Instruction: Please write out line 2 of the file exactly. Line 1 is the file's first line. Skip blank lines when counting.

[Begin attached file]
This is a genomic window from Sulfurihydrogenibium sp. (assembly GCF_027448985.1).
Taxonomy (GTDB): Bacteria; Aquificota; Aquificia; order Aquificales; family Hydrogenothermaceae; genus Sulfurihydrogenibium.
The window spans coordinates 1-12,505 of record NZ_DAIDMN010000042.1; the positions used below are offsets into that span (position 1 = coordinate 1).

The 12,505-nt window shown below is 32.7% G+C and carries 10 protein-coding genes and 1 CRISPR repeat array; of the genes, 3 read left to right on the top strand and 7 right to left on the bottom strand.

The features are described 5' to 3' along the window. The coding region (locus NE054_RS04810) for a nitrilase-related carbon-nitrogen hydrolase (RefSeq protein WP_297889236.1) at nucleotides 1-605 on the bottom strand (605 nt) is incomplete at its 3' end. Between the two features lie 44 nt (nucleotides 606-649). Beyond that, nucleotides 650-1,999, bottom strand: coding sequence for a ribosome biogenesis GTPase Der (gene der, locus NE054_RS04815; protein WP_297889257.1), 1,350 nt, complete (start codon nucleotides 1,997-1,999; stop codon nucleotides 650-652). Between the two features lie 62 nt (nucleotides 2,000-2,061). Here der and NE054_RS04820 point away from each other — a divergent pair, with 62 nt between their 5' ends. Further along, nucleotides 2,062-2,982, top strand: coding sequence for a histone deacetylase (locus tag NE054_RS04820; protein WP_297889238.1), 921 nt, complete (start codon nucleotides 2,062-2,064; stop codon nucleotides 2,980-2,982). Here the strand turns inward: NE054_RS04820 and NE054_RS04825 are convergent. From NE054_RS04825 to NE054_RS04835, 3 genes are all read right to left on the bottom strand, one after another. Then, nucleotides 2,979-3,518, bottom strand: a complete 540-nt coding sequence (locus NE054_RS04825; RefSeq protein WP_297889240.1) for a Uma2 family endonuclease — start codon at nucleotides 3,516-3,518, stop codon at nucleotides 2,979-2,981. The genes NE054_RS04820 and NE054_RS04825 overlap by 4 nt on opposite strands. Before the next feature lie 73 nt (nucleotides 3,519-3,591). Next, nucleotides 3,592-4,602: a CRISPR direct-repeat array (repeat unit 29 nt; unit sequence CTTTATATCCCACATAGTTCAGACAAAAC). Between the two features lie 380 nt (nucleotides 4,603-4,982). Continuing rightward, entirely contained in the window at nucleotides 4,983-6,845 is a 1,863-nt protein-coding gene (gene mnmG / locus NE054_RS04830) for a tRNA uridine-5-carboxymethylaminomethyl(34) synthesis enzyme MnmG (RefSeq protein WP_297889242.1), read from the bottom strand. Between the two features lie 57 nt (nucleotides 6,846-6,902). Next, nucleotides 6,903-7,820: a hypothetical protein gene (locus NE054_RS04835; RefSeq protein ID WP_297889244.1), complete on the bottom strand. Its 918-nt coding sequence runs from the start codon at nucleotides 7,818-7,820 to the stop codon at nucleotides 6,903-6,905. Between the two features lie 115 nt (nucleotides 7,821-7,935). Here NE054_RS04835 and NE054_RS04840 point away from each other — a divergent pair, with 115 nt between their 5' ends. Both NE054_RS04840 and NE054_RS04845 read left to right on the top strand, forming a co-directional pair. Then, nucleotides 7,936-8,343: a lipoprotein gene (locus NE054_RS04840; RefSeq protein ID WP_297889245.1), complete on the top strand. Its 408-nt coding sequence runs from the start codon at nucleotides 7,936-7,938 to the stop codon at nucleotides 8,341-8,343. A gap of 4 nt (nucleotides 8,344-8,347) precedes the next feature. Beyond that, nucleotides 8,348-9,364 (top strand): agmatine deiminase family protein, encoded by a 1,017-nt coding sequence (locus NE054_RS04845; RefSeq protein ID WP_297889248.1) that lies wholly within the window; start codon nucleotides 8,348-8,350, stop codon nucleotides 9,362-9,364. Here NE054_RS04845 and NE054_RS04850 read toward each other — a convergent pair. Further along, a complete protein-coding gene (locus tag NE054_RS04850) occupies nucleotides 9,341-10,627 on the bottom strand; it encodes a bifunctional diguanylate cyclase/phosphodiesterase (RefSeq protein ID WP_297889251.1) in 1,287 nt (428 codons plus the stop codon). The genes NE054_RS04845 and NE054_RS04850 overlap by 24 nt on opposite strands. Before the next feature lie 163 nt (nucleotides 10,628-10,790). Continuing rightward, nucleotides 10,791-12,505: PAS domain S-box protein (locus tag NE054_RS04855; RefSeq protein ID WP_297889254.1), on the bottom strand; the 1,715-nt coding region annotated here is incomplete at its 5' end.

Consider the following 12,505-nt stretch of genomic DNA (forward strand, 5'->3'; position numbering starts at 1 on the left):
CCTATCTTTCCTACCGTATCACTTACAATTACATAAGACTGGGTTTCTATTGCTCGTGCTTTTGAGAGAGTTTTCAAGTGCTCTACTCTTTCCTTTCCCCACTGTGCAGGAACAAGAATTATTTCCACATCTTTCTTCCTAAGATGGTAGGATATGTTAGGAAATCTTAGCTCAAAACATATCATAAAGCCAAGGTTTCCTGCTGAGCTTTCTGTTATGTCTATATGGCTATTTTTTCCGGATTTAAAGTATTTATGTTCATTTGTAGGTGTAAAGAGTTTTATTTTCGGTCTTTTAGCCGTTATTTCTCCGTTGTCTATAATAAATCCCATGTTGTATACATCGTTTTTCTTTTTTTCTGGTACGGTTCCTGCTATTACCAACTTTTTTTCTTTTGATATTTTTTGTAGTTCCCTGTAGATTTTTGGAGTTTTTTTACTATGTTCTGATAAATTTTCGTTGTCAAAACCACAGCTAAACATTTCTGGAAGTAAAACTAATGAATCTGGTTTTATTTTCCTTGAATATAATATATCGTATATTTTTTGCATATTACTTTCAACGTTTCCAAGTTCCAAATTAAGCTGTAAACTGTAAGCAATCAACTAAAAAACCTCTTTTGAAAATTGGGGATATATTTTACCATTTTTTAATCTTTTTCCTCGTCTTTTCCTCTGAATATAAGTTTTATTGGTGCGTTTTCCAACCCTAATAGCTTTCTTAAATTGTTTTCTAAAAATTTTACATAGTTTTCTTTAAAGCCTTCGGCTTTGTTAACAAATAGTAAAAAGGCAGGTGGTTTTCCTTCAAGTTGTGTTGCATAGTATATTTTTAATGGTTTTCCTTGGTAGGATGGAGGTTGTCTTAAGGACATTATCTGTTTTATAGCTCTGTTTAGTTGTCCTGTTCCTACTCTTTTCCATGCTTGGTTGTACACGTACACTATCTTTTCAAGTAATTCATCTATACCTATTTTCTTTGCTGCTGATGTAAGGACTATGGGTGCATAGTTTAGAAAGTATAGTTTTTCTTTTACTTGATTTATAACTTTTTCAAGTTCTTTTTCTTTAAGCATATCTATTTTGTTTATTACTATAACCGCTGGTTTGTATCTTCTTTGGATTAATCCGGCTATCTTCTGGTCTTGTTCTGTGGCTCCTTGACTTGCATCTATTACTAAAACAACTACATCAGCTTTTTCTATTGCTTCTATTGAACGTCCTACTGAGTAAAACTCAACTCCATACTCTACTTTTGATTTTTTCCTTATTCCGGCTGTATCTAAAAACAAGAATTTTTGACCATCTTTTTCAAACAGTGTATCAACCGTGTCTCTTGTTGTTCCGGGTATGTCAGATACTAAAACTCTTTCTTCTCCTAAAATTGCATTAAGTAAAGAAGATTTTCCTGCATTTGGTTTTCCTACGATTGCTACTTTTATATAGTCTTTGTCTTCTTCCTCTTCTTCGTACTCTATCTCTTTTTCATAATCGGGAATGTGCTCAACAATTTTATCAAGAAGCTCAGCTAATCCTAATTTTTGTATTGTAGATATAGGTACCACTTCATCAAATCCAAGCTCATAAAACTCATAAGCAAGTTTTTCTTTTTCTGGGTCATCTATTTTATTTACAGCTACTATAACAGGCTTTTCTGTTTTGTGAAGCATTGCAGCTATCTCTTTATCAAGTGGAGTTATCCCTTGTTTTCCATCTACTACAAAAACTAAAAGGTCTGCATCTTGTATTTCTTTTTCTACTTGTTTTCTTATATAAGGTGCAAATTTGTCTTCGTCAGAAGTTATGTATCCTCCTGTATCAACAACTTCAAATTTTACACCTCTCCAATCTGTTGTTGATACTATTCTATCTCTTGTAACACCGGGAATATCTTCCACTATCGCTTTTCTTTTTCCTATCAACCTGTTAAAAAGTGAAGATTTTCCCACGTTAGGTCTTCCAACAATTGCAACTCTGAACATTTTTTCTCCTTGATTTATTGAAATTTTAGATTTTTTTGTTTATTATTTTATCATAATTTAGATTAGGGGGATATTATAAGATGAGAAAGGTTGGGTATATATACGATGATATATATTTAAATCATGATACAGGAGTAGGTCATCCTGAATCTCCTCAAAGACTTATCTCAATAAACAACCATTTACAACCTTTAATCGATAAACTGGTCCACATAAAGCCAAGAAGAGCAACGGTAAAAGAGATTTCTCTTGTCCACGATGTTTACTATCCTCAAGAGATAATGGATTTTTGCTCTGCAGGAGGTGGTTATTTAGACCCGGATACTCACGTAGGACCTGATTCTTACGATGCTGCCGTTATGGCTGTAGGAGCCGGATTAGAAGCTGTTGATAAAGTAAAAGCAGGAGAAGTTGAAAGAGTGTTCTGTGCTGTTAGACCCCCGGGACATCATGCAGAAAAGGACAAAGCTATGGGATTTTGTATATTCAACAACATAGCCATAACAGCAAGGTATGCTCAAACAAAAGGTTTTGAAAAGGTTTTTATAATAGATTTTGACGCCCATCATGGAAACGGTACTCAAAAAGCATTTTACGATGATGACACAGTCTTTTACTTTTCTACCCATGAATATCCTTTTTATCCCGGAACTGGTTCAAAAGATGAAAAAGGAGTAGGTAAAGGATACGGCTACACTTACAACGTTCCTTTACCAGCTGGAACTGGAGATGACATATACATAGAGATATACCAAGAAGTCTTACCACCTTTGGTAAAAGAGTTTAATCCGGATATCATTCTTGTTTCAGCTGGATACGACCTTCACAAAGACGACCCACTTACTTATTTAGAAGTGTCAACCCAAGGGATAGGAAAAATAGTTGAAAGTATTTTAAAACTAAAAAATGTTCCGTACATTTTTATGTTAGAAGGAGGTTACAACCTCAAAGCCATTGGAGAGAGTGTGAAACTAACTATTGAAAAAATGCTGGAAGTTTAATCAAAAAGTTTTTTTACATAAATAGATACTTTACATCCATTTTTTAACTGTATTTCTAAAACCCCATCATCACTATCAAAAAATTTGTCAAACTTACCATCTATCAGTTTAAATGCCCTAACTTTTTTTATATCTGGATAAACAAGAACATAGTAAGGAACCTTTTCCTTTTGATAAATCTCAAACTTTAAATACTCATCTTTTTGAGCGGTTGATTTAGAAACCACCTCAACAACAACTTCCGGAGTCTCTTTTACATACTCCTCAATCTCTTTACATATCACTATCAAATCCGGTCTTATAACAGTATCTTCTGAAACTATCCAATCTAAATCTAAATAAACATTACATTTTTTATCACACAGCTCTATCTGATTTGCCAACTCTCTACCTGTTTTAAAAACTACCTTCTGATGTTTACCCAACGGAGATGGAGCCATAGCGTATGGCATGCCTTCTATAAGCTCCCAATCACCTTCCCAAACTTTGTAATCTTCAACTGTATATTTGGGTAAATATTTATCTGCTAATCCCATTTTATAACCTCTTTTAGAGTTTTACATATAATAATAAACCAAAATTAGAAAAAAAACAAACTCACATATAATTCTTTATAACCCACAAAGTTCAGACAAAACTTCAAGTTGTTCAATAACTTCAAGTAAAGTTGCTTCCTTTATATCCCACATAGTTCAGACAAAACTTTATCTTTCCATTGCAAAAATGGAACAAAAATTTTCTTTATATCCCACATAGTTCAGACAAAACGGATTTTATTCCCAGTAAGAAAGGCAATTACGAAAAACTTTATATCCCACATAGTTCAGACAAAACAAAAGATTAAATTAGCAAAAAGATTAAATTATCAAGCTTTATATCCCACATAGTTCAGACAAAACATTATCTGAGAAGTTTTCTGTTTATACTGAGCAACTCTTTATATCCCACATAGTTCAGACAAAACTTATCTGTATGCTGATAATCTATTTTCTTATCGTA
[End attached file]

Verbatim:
Taxonomy (GTDB): Bacteria; Aquificota; Aquificia; order Aquificales; family Hydrogenothermaceae; genus Sulfurihydrogenibium.